How Voguing is saving young lives in Detroit

This documentary unpicks the fierce subculture offering solace for queer people in one of America’s most dangerous cities

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Detroit, Michigan: known for its hulking, dilapidated skyline and skeletons of automobile factories left to rot. The ghosts of Motown lurk on street corners, and its suburbs that once housed two million people have witnessed a population that has steadily declined. “There's no denying the 'Detroit Decline' but I was curious to find the underbelly, what makes Detroit tick and how youth culture thrives,” says director Mollie Mills. “What you can't see but truly feel never left, is its essence.” That essence is hidden in the dance studios of 8 Mile and in backstreet bars that house a sparkling Voguing culture.

First visiting Detroit in 2014, Mills explored the city and used Instagram hashtags like #detroitmichigan and #detroitdance to explore how residents documented themselves and the city’s identity. There, she found Vogue-related uploads. Voguing, the stylised dancing that spawned from the Harlem LGBT ballroom scene in the 80s, is something Mills “heavily associated” with New York.

Mills says: “Detroit was recently called one of the most dangerous places for LGBTQ youth in America. There are over 13,000 youth in the states given foster care at any given time and a significant percentage identify as LGBTQ. Whether you're homeless or not, the hate crime statistics are phenomenal.”

How was Detroit, a mid-west, smoke-spouting city, home to such a colourful identity? “Eventually I found Michael, teaching Vogue to a group of 11-year-old girls at a dance studio off of W 8 Mile. I went back twice before he invited me to come to a Vogue club with him and his crew, House of Chanel. Naturally, I cancelled my flight and spent thanksgiving with them,” Mills explains.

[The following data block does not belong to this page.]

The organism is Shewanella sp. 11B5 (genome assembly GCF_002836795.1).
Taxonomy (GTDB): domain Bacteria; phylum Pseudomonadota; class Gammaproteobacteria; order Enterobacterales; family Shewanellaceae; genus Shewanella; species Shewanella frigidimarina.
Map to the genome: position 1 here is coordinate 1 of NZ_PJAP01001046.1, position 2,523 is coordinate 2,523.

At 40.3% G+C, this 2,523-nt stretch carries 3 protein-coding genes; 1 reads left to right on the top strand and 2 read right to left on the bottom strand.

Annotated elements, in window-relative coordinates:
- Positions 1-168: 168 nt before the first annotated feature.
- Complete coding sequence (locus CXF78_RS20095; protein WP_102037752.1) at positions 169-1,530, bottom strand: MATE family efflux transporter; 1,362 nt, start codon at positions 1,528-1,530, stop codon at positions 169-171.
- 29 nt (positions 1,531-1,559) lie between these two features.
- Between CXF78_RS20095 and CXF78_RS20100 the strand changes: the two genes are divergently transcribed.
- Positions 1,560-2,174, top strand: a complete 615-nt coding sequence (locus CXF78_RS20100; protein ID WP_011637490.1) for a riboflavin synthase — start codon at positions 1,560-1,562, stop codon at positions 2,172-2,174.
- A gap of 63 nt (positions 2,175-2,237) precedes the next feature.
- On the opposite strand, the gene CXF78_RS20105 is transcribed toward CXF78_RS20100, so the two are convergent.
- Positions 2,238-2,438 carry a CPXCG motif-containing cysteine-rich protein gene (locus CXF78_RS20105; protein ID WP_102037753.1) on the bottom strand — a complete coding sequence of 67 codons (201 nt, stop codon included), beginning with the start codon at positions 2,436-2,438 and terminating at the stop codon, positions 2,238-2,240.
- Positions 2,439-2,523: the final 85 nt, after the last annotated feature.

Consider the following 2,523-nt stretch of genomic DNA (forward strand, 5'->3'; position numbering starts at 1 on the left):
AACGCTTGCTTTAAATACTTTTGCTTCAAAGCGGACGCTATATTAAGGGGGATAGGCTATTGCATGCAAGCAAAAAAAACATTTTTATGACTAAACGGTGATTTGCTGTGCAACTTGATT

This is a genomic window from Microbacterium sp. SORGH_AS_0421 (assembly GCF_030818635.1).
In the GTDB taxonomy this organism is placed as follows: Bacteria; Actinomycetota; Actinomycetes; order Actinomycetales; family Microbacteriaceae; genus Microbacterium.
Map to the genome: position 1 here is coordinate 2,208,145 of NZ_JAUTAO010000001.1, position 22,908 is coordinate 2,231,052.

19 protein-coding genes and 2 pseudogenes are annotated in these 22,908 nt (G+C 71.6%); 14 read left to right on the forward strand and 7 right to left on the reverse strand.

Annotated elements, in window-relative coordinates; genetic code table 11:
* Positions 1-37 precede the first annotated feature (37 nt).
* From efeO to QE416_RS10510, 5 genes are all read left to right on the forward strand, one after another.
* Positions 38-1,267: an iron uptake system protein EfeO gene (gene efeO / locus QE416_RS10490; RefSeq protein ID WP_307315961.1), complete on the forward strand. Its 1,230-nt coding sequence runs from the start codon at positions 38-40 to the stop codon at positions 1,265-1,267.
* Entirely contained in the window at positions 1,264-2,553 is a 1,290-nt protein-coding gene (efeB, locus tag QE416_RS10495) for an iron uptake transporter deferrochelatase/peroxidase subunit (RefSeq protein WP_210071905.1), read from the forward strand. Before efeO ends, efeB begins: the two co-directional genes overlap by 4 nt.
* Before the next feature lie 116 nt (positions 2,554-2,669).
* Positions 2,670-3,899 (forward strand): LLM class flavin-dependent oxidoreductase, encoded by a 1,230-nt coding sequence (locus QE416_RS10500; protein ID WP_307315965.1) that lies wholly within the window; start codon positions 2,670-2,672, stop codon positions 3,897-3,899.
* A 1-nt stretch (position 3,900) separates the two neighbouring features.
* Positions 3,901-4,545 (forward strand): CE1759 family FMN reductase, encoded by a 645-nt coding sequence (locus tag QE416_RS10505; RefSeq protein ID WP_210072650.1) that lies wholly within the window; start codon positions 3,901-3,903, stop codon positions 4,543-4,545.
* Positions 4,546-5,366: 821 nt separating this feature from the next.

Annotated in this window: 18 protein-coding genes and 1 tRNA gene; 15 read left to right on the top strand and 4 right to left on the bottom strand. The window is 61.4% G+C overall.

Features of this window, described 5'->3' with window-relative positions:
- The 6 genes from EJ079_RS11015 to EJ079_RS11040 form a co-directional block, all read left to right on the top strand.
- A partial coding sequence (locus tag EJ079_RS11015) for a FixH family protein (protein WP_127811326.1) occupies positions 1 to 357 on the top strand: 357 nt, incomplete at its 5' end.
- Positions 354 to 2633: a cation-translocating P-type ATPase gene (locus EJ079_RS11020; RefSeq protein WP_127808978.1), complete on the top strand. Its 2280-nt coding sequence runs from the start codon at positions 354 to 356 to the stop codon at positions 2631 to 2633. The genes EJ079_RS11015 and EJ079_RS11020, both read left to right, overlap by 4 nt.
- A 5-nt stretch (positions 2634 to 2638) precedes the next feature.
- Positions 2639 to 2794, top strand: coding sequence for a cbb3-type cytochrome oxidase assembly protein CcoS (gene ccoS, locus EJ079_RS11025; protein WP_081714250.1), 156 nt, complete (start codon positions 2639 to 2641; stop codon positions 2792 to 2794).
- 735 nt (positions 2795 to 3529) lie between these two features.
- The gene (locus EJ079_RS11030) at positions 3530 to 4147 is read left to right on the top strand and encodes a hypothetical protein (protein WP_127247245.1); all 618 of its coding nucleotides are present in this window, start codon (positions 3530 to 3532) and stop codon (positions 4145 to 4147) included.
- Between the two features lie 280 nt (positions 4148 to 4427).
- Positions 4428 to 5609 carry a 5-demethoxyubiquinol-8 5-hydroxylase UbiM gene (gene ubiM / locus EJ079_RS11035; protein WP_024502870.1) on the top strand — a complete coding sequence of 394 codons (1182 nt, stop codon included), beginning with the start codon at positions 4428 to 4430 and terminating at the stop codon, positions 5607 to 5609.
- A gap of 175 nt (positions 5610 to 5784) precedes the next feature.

“They took me to one of the most unbelievable clubs you could imagine – a doorway in the back of a car park, un-signposted and hidden from view. It was booming. This is Detroit, I thought at the time – energetic, full of life and holding onto something very precious.”

The House of Chanel opened up an energetic otherworld for Mills, who challenged the perceptions and stereotypes of “performative and fiercely theatrical Vogue”. In New York, there’s heavy competition and a sense of hierarchy. In Detroit, it’s about the release. It was a family. Mills observes: “They had found solace in one another and Vogue was their universal language. It just so happened it was amidst, as Ruby (Pseudo, Global Youth Researcher) so rightly put it, the overwhelming masculinity of Detroit – a city built on muscle cars, factory work, tyres and rubber.”

Vogue, Detroit captures the passion in the sweaty backstreet clubs, but also the cultural mainstay, Ruth Ellis, a centre that provides residential safe spaces and support services for runaway, homeless and at-risk LGBT youth. The centre is where a lot of revelers and residents learnt to Vogue. Michael is just one, who was the victim of a racial and homophobic hate crime that saw his house burned down and his two-year-old niece Mary killed in the blaze. Finding Ruth Ellis and the House of Chanel saw Michael get his life back.

As Alana says in Vogue, Detroit: “It's more than just a dance, it's a communication between us.”

Find out more about the Ruth Ellis center here. Follow Mollie Mills here

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